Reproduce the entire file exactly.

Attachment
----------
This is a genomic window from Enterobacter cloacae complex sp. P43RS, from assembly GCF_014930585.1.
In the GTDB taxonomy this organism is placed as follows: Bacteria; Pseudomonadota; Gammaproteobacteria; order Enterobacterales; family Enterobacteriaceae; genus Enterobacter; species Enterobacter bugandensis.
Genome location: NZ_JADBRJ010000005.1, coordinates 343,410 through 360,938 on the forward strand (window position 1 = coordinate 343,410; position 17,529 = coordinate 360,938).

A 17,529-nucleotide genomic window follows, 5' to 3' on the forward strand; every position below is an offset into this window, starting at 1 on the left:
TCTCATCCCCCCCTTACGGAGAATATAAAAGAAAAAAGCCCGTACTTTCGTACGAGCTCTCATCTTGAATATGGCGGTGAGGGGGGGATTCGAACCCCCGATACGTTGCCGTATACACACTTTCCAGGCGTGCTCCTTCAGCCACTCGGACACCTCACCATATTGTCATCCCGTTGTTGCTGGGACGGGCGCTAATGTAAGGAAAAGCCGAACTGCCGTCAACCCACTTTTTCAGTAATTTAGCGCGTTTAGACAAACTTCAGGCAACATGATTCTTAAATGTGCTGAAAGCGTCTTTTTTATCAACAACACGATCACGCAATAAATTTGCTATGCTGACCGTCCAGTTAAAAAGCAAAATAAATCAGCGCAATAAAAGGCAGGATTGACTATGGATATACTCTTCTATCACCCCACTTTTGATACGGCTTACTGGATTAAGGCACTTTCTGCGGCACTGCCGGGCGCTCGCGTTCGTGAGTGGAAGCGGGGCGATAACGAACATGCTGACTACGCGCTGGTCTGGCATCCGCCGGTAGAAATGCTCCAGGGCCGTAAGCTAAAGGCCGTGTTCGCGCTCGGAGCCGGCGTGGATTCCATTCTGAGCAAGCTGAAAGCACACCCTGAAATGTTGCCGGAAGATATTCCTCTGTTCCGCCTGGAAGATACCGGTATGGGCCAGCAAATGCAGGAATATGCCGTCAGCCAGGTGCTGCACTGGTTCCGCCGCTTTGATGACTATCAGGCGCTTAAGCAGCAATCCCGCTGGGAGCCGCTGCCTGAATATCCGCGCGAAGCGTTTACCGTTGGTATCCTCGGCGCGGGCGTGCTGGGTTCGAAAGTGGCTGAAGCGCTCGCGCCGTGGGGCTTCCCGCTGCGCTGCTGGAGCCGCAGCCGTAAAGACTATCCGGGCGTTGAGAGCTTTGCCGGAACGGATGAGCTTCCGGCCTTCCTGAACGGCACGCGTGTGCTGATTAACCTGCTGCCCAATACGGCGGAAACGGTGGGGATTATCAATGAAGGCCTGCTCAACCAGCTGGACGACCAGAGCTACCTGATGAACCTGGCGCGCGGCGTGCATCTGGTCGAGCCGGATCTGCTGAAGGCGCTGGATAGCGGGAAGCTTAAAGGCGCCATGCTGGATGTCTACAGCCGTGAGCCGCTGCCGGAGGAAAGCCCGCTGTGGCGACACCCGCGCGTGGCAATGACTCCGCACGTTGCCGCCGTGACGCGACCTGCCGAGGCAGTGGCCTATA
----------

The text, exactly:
This is a genomic window from Enterobacter cloacae complex sp. P43RS, from assembly GCF_014930585.1.
In the GTDB taxonomy this organism is placed as follows: Bacteria; Pseudomonadota; Gammaproteobacteria; order Enterobacterales; family Enterobacteriaceae; genus Enterobacter; species Enterobacter bugandensis.
Genome location: NZ_JADBRJ010000005.1, coordinates 343,410 through 360,938 on the forward strand (window position 1 = coordinate 343,410; position 17,529 = coordinate 360,938).

A 17,529-nucleotide genomic window follows, 5' to 3' on the forward strand; every position below is an offset into this window, starting at 1 on the left:
TCTCATCCCCCCCTTACGGAGAATATAAAAGAAAAAAGCCCGTACTTTCGTACGAGCTCTCATCTTGAATATGGCGGTGAGGGGGGGATTCGAACCCCCGATACGTTGCCGTATACACACTTTCCAGGCGTGCTCCTTCAGCCACTCGGACACCTCACCATATTGTCATCCCGTTGTTGCTGGGACGGGCGCTAATGTAAGGAAAAGCCGAACTGCCGTCAACCCACTTTTTCAGTAATTTAGCGCGTTTAGACAAACTTCAGGCAACATGATTCTTAAATGTGCTGAAAGCGTCTTTTTTATCAACAACACGATCACGCAATAAATTTGCTATGCTGACCGTCCAGTTAAAAAGCAAAATAAATCAGCGCAATAAAAGGCAGGATTGACTATGGATATACTCTTCTATCACCCCACTTTTGATACGGCTTACTGGATTAAGGCACTTTCTGCGGCACTGCCGGGCGCTCGCGTTCGTGAGTGGAAGCGGGGCGATAACGAACATGCTGACTACGCGCTGGTCTGGCATCCGCCGGTAGAAATGCTCCAGGGCCGTAAGCTAAAGGCCGTGTTCGCGCTCGGAGCCGGCGTGGATTCCATTCTGAGCAAGCTGAAAGCACACCCTGAAATGTTGCCGGAAGATATTCCTCTGTTCCGCCTGGAAGATACCGGTATGGGCCAGCAAATGCAGGAATATGCCGTCAGCCAGGTGCTGCACTGGTTCCGCCGCTTTGATGACTATCAGGCGCTTAAGCAGCAATCCCGCTGGGAGCCGCTGCCTGAATATCCGCGCGAAGCGTTTACCGTTGGTATCCTCGGCGCGGGCGTGCTGGGTTCGAAAGTGGCTGAAGCGCTCGCGCCGTGGGGCTTCCCGCTGCGCTGCTGGAGCCGCAGCCGTAAAGACTATCCGGGCGTTGAGAGCTTTGCCGGAACGGATGAGCTTCCGGCCTTCCTGAACGGCACGCGTGTGCTGATTAACCTGCTGCCCAATACGGCGGAAACGGTGGGGATTATCAATGAAGGCCTGCTCAACCAGCTGGACGACCAGAGCTACCTGATGAACCTGGCGCGCGGCGTGCATCTGGTCGAGCCGGATCTGCTGAAGGCGCTGGATAGCGGGAAGCTTAAAGGCGCCATGCTGGATGTCTACAGCCGTGAGCCGCTGCCGGAGGAAAGCCCGCTGTGGCGACACCCGCGCGTGGCAATGACTCCGCACGTTGCCGCCGTGACGCGACCTGCCGAGGCAGTGGCCTATA